The Classical follow up approach
If you work in a C-suite or you’re running a company following KPIs to see how you’re progressing and what’s happening in your organization is important and a key part of the Leadership process. I would ask you to rethink how you do that a little bit, because what happens in your organization doesn’t show up in the KPIs. That the result, right? It’s the result of capable people performing in processes, bringing value to your customers at the results in your business KPIs.
The questions that follow a problematic KPI
So what questions do you ask the organization when the KPIs aren’t showing the right numbers? One thing that would be a don’t in my world is to say, “What happened? What have you done about it,” and similar questions. If you constantly ask questions like that, people naturally go into defence mode. They can say any crazy thing that they can come up with that’s not true, just to manage the situation with you. In worst case, they might stick to it, so they’re working on the wrong things.
The better approach
What is the right thing to do then? Well, here’s my thinking. If capable people performing in processes is what delivers your value and your result, the concentrate on the processes. If the result doesn’t show up like it should, the KPIs are on a sad trend. You could ask questions like: What process or which processes contribute to this KPI? Have you analyzed the process to find out if anything has happened to make the process under deliver or if anything in the process could be done better? Do we need to repair anything in the process? Questions like these could take the focus to the process and the discussion could be constructive.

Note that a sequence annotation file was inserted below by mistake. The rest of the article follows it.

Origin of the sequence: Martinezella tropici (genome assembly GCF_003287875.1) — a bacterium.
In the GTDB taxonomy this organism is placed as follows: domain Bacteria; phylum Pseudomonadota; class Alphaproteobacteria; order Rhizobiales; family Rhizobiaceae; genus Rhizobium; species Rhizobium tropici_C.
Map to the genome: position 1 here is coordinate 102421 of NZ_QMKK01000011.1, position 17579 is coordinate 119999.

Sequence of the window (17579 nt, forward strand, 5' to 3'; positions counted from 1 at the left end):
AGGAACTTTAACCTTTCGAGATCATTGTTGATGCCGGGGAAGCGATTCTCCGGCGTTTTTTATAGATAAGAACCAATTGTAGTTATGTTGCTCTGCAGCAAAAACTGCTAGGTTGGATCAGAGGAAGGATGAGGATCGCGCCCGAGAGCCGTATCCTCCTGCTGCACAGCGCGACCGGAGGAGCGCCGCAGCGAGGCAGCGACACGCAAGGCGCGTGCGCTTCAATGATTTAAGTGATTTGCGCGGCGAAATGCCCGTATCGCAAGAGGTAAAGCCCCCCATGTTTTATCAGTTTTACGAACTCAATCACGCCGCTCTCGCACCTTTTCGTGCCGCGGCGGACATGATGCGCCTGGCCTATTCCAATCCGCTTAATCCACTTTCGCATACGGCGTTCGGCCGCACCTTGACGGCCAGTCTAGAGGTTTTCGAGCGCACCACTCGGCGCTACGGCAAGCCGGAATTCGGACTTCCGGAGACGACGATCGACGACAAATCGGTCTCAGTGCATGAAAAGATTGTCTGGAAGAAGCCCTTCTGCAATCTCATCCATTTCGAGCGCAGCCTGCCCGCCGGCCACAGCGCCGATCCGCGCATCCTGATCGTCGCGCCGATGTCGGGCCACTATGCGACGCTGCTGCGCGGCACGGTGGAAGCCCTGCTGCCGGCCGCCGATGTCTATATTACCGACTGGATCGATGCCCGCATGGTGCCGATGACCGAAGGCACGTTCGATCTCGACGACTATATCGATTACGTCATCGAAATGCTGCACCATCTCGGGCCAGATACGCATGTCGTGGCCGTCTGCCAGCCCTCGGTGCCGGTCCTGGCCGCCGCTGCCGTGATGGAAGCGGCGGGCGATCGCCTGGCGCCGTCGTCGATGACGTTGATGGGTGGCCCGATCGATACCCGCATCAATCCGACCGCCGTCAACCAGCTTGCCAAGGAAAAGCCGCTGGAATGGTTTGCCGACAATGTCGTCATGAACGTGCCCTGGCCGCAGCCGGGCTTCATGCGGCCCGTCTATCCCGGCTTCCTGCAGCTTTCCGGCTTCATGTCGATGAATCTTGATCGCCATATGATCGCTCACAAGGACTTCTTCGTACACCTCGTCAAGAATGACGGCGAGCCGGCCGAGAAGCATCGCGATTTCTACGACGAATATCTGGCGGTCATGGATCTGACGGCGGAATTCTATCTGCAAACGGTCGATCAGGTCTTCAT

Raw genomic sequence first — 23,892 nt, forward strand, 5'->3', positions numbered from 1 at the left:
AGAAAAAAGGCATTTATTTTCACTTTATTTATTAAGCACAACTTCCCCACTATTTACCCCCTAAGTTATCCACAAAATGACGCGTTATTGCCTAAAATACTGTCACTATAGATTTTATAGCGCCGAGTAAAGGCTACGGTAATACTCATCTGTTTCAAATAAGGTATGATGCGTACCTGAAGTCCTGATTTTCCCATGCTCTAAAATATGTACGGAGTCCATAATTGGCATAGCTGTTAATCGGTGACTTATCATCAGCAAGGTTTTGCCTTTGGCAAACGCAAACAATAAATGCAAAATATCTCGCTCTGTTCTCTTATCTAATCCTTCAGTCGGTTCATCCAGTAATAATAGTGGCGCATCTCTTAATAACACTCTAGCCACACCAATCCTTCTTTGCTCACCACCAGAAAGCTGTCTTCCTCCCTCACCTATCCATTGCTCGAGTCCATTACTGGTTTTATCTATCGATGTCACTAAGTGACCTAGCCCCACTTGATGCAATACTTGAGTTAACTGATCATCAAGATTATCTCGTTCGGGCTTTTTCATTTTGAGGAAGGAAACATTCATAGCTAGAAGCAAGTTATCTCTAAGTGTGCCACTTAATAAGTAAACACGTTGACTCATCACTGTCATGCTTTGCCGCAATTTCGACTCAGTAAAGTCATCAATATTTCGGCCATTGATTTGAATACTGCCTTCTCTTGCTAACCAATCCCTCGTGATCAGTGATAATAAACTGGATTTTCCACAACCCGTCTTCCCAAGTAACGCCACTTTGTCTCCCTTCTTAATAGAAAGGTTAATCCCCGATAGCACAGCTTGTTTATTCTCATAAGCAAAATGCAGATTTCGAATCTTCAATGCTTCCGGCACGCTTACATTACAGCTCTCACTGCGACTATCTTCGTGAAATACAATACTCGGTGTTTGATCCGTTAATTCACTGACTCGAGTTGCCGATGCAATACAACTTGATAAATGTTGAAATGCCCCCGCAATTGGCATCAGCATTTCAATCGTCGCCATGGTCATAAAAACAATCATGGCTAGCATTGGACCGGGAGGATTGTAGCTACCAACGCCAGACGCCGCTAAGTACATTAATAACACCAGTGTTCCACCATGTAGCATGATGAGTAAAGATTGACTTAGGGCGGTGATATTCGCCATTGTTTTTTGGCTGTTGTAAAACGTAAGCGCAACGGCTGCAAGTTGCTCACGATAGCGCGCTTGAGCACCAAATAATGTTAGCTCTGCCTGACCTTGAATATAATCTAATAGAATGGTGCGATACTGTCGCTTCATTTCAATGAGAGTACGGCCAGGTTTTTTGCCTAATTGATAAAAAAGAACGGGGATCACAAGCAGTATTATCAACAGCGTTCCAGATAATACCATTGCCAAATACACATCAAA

Even more questions to consider
How often do you analyse the process? or maybe What type of analysis tool did you use? because people sitting down around the table spit-balling ideas might not be an analysis as such, you might want to ensure it’s done as a team. I would concentrate on the process and understand what has malfunctioned in the process. I would stay away from questions that threatening people in a sense. You might not do it intentionally of course, but people feel threatened by questions, “What have you done,” what if there’s a better way?
Your end goal
The organization is supposed to improve and you ask them to constantly do that, you could also ask yourself to improve your leadership style, right? That wouldn’t be too much to ask, and the fact is that when people see that you act differently that can be a good motivator for the organization to do the same. Concentrate on the processes, ask people relevant questions around the processes to understand how the KPI is affected. Therein lies the secret to success.
Johan Majlov, CEO Lean Dimensions International